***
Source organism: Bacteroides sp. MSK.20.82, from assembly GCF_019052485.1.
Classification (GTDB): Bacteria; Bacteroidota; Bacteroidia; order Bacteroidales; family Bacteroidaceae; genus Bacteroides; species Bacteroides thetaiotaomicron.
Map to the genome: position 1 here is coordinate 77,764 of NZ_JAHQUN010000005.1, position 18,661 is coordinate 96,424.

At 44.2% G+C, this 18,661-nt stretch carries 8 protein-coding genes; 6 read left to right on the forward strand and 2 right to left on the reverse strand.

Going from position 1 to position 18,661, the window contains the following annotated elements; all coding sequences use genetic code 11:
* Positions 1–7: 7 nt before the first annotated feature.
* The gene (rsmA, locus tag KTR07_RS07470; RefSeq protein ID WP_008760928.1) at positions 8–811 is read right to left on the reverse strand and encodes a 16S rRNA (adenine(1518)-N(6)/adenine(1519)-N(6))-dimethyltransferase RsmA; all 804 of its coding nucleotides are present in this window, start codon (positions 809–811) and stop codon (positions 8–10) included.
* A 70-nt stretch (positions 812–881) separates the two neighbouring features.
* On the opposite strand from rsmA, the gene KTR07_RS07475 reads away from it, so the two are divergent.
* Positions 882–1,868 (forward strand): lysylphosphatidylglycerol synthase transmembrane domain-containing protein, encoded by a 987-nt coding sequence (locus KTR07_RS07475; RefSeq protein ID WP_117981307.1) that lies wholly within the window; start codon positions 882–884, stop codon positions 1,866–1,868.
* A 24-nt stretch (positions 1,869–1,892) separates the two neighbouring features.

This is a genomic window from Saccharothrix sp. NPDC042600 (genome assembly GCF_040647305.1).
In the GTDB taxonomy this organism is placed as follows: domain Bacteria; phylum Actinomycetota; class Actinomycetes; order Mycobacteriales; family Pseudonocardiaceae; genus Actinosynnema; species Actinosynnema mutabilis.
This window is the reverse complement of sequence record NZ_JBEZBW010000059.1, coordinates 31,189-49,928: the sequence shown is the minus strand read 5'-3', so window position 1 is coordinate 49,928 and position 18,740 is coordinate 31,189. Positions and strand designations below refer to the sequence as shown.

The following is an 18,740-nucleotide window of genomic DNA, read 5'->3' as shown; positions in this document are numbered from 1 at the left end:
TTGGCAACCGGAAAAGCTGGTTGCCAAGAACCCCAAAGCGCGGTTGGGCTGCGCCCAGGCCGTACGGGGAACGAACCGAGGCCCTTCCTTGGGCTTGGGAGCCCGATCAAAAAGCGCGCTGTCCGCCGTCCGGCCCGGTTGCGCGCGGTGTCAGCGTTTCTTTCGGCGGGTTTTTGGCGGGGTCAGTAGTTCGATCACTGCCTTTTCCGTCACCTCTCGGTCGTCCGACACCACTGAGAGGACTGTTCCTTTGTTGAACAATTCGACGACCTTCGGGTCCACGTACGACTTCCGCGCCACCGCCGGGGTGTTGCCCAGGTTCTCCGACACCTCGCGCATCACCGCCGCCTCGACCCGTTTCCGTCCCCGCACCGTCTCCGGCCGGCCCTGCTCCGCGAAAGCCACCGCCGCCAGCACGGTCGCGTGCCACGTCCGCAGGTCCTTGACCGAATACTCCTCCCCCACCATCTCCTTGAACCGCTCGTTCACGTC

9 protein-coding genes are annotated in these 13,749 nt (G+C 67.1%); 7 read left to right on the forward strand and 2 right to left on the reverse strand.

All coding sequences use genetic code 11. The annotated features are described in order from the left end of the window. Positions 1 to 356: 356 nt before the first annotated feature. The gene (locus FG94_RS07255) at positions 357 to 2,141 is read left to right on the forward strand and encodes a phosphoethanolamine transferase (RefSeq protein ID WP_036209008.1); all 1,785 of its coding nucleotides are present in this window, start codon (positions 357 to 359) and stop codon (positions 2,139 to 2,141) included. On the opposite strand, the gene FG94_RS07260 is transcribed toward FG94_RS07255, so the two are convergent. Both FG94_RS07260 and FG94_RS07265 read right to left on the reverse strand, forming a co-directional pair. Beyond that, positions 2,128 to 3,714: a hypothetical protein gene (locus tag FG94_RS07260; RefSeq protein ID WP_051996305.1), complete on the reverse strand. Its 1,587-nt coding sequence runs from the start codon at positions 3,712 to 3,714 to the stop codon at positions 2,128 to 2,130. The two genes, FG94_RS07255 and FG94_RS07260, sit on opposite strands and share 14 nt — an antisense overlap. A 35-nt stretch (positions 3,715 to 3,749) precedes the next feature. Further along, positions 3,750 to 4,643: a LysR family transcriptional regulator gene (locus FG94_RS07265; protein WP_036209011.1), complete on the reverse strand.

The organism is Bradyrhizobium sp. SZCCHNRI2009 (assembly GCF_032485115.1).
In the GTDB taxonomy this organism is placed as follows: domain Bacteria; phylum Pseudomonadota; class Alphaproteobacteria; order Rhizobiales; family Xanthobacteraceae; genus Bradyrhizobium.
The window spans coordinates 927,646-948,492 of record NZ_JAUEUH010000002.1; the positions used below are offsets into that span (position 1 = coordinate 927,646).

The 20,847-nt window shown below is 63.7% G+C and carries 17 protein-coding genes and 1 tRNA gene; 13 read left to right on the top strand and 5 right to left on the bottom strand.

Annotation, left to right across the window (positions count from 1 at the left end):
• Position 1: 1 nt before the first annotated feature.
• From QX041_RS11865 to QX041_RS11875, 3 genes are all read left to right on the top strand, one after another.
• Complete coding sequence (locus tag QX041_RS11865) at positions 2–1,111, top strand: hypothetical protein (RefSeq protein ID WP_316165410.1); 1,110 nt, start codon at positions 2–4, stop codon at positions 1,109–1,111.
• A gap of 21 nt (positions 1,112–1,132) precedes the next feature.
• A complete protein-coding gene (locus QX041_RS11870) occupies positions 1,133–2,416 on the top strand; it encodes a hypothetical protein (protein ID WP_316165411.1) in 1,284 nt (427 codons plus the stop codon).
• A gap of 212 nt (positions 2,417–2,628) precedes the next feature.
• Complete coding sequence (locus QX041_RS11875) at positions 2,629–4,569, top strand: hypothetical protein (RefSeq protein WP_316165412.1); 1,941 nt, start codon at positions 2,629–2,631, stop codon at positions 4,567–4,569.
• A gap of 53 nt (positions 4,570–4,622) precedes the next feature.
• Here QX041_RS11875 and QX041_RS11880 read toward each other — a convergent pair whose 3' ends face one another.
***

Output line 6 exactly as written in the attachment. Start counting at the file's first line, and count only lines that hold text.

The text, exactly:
* Positions 1–7: 7 nt before the first annotated feature.